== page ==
Patronage may seem a positive thing for a charity or institution. In many cases, it increases the profile of the organisation, allowing them to expand their influence. This is especially true in cases of high-profile patronage, like when Emma Watson became a UN Women Goodwill Ambassador in 2014. With patrons having such a profound effect on an organisation, it’s important that they’re chosen with care. What happens if, for example, a certain individual meets the criteria of being high profile but your knowledge of their life and even character is highly restricted? If that same patron is later disgraced and forced to resign from the very position that makes them high profile?
The case I’m speaking of is that of Prince Andrew. In August 2019, court documents were unsealed that implicated him in the repeated sexual assault of Virginia Giuffre. The victim was under the age of 18 in 2001, when the first assault was reported to have occurred, making the allegations all the more shocking. Public interest in the allegations was (and still is) fervent, causing Prince Andrew to give a now-infamous interview to BBC Newsnight in November 2019. Whether or not the allegations were true, they so negatively impacted Prince Andrew’s reputation, and that of the wider royal family, that they led to the loss of his military titles, return of his royal patronages and renunciation of his HRH titles in January 2022. The scandal and taint caused by the allegations alone marred not only the reputation of the British royal family but those of the charities and organisations that had been associated with Prince Andrew.
Previously, the Prince was known to be the patron of an estimated 200 charities and organisations that have since been returned to the Queen. Reports suggest that some of these organisations perceived the infamous interview and allegations to be so damaging that, much like rats deserting a sinking ship, they removed him as their patron and thereby severed their organisations’ association with him. These institutions include the London Metropolitan University and the Royal Ballet, both of which announced that the Prince had resigned as their patron nearly two years before he officially returned all of his royal patronages to the Queen in 2022. Although these patronages have reportedly been redistributed amongst other members of the royal family, the affair may have a significant impact on institutions considering royal patronage in the future – the University of St Andrews included.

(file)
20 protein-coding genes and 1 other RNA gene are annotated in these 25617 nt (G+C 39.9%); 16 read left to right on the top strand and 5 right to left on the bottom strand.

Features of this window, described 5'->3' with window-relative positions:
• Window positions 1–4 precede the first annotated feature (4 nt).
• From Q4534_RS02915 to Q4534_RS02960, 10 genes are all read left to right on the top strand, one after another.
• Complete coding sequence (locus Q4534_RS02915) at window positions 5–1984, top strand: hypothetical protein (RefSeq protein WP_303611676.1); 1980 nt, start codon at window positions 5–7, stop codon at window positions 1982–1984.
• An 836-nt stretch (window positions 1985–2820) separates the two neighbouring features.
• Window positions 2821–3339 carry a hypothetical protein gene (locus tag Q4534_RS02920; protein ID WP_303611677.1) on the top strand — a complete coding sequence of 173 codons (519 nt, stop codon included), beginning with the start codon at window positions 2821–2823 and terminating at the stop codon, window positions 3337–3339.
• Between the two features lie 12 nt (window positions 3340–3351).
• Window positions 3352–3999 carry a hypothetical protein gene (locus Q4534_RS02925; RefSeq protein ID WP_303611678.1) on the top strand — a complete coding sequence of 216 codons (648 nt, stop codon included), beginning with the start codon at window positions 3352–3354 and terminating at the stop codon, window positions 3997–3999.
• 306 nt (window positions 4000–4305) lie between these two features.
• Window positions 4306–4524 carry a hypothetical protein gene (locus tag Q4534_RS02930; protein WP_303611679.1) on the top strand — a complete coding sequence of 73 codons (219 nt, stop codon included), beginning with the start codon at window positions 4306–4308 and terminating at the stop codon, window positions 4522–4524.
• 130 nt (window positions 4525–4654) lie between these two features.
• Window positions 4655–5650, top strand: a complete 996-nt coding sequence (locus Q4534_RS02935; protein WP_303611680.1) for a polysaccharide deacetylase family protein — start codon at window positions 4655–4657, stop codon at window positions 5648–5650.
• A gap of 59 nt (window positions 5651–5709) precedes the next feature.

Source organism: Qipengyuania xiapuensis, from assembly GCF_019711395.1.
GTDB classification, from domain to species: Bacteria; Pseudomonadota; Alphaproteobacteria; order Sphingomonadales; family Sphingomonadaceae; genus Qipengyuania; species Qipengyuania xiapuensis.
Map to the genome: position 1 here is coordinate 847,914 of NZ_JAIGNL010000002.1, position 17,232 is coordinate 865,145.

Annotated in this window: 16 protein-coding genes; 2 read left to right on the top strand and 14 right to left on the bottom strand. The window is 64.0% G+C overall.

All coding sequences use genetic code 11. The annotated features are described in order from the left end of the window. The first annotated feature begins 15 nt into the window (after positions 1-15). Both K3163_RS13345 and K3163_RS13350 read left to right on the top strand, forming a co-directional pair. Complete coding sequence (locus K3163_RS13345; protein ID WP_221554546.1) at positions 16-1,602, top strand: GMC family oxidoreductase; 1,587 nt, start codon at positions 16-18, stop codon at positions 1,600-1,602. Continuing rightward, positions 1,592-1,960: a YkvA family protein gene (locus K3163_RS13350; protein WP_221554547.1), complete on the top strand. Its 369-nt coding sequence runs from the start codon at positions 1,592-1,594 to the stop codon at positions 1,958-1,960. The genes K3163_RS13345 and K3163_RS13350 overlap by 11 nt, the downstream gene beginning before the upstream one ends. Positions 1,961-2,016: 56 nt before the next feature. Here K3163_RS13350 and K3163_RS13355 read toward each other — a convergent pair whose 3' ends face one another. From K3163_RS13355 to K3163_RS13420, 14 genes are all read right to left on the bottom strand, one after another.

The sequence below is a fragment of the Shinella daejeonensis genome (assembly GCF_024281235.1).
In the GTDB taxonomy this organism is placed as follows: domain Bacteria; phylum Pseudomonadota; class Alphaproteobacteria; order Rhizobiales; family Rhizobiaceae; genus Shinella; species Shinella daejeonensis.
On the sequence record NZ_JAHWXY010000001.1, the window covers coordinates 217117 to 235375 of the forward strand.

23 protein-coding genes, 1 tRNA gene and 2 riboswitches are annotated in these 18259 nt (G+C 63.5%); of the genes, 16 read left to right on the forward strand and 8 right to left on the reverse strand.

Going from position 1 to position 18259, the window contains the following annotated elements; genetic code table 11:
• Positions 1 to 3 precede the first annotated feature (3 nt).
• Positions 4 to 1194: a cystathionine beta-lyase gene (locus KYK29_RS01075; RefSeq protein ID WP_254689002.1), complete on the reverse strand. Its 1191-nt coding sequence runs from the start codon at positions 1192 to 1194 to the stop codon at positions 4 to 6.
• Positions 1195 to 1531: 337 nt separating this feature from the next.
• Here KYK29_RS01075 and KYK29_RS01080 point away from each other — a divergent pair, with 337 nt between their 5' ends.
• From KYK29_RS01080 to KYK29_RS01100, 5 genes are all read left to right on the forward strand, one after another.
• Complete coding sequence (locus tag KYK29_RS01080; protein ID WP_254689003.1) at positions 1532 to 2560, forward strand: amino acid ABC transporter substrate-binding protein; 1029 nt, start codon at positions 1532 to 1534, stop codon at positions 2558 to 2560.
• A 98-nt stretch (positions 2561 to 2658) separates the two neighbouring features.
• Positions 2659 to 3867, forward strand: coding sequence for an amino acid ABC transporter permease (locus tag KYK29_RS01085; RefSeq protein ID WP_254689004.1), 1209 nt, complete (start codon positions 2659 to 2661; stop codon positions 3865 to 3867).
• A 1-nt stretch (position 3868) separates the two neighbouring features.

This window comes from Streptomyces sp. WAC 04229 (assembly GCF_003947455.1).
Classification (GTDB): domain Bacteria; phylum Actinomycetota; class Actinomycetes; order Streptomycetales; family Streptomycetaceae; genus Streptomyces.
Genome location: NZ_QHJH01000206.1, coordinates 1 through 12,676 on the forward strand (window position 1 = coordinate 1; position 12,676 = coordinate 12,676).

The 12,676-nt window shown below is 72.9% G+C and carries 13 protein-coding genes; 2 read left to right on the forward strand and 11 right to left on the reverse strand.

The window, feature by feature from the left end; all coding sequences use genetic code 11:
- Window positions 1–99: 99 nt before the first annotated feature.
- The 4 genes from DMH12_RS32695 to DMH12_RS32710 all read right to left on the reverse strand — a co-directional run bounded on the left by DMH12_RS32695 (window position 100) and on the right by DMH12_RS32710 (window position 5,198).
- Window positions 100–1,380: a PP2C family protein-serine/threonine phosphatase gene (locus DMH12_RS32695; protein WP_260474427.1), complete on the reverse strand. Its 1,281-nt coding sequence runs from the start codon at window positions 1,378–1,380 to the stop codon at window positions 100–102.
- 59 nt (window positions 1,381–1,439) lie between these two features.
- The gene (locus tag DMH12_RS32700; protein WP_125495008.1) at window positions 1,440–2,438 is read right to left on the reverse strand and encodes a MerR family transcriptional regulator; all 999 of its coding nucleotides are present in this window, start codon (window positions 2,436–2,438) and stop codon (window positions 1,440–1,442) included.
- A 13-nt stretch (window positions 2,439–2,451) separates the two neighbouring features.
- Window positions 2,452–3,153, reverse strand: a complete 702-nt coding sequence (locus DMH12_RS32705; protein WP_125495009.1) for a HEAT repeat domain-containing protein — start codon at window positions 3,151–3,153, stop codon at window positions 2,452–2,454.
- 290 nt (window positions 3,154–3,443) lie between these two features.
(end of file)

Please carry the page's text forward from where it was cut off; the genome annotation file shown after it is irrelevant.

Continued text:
St Andrews is famous for being the university attended by Prince William and his now-wife Kate Middleton, Duchess of Cambridge, a fact that’s proudly celebrated both by the University and the town itself (both of which can be said to have profited by association). North Point Café may be trendy for its toasties but, perhaps more significantly, it’s known for being “the place where Kate and Will met for coffee”. The Duke and Duchess of Cambridge have regularly been invited back to the University, with the Duke attending a Gala Celebrating the 600th year of the founding of the institution as a patron and, most recently, visiting St Andrews on the couple’s tour of Scotland in May 2021.
One could argue that an organisation runs the risk of being tarnished by association with any high profile individual they choose. However, the specificity of royal patronage may be more of a risky endeavour. Unlike many public figures, the British royal family are more generally afforded discretion and privacy when it comes to reporting. Certain details of their lives remain shielded from the public eye for their security. Whilst this appears plausible and sensible to most people, it necessarily means that charities and institutions know less about royal patrons than they would about other individuals. Previously, this may not have been considered an issue but, given what has occurred recently with the disgraced Prince Andrew, are organisations naïve moving forward to associate themselves with people about whom they can never really know? Is the benefit of a royal title worth the damage control any particular institution may have to undergo in order to salvage its own reputation?